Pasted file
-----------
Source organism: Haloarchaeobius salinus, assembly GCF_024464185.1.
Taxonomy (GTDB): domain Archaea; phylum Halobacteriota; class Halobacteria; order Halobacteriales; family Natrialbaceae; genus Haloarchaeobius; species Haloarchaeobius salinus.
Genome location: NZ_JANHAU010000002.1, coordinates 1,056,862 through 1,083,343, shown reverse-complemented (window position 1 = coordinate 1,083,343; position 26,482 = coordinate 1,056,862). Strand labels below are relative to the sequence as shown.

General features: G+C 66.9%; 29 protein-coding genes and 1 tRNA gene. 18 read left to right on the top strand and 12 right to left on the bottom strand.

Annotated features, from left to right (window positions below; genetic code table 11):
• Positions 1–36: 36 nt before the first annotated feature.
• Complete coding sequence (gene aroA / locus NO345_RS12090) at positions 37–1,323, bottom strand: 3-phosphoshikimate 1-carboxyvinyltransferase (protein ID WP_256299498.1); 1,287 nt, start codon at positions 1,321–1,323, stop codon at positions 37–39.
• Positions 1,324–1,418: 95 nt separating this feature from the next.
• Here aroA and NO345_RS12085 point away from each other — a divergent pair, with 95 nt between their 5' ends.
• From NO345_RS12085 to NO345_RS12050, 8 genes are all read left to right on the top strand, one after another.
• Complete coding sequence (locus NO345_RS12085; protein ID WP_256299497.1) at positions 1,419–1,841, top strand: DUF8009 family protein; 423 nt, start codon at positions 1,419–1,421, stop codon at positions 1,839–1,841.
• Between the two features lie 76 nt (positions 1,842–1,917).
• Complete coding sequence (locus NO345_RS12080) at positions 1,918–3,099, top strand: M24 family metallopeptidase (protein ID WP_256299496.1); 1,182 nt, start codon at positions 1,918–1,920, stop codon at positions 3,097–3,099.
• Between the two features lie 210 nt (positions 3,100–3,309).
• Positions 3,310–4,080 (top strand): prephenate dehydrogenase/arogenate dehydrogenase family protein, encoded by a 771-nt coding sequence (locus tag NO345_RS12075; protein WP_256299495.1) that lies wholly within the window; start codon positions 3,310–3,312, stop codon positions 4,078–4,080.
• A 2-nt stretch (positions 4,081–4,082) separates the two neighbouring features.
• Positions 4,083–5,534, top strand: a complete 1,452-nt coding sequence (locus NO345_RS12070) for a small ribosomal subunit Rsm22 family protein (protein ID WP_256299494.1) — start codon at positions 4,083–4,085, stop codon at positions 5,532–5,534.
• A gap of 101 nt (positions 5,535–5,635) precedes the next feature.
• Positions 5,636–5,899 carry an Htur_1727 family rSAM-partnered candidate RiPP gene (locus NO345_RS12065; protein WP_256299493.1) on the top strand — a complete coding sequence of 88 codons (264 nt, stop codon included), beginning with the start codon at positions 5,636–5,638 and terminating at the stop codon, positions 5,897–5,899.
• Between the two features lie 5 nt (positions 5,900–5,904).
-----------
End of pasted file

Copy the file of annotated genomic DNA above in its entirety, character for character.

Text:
Source organism: Haloarchaeobius salinus, assembly GCF_024464185.1.
Taxonomy (GTDB): domain Archaea; phylum Halobacteriota; class Halobacteria; order Halobacteriales; family Natrialbaceae; genus Haloarchaeobius; species Haloarchaeobius salinus.
Genome location: NZ_JANHAU010000002.1, coordinates 1,056,862 through 1,083,343, shown reverse-complemented (window position 1 = coordinate 1,083,343; position 26,482 = coordinate 1,056,862). Strand labels below are relative to the sequence as shown.

General features: G+C 66.9%; 29 protein-coding genes and 1 tRNA gene. 18 read left to right on the top strand and 12 right to left on the bottom strand.

Annotated features, from left to right (window positions below; genetic code table 11):
• Positions 1–36: 36 nt before the first annotated feature.
• Complete coding sequence (gene aroA / locus NO345_RS12090) at positions 37–1,323, bottom strand: 3-phosphoshikimate 1-carboxyvinyltransferase (protein ID WP_256299498.1); 1,287 nt, start codon at positions 1,321–1,323, stop codon at positions 37–39.
• Positions 1,324–1,418: 95 nt separating this feature from the next.
• Here aroA and NO345_RS12085 point away from each other — a divergent pair, with 95 nt between their 5' ends.
• From NO345_RS12085 to NO345_RS12050, 8 genes are all read left to right on the top strand, one after another.
• Complete coding sequence (locus NO345_RS12085; protein ID WP_256299497.1) at positions 1,419–1,841, top strand: DUF8009 family protein; 423 nt, start codon at positions 1,419–1,421, stop codon at positions 1,839–1,841.
• Between the two features lie 76 nt (positions 1,842–1,917).
• Complete coding sequence (locus NO345_RS12080) at positions 1,918–3,099, top strand: M24 family metallopeptidase (protein ID WP_256299496.1); 1,182 nt, start codon at positions 1,918–1,920, stop codon at positions 3,097–3,099.
• Between the two features lie 210 nt (positions 3,100–3,309).
• Positions 3,310–4,080 (top strand): prephenate dehydrogenase/arogenate dehydrogenase family protein, encoded by a 771-nt coding sequence (locus tag NO345_RS12075; protein WP_256299495.1) that lies wholly within the window; start codon positions 3,310–3,312, stop codon positions 4,078–4,080.
• A 2-nt stretch (positions 4,081–4,082) separates the two neighbouring features.
• Positions 4,083–5,534, top strand: a complete 1,452-nt coding sequence (locus NO345_RS12070) for a small ribosomal subunit Rsm22 family protein (protein ID WP_256299494.1) — start codon at positions 4,083–4,085, stop codon at positions 5,532–5,534.
• A gap of 101 nt (positions 5,535–5,635) precedes the next feature.
• Positions 5,636–5,899 carry an Htur_1727 family rSAM-partnered candidate RiPP gene (locus NO345_RS12065; protein WP_256299493.1) on the top strand — a complete coding sequence of 88 codons (264 nt, stop codon included), beginning with the start codon at positions 5,636–5,638 and terminating at the stop codon, positions 5,897–5,899.
• Between the two features lie 5 nt (positions 5,900–5,904).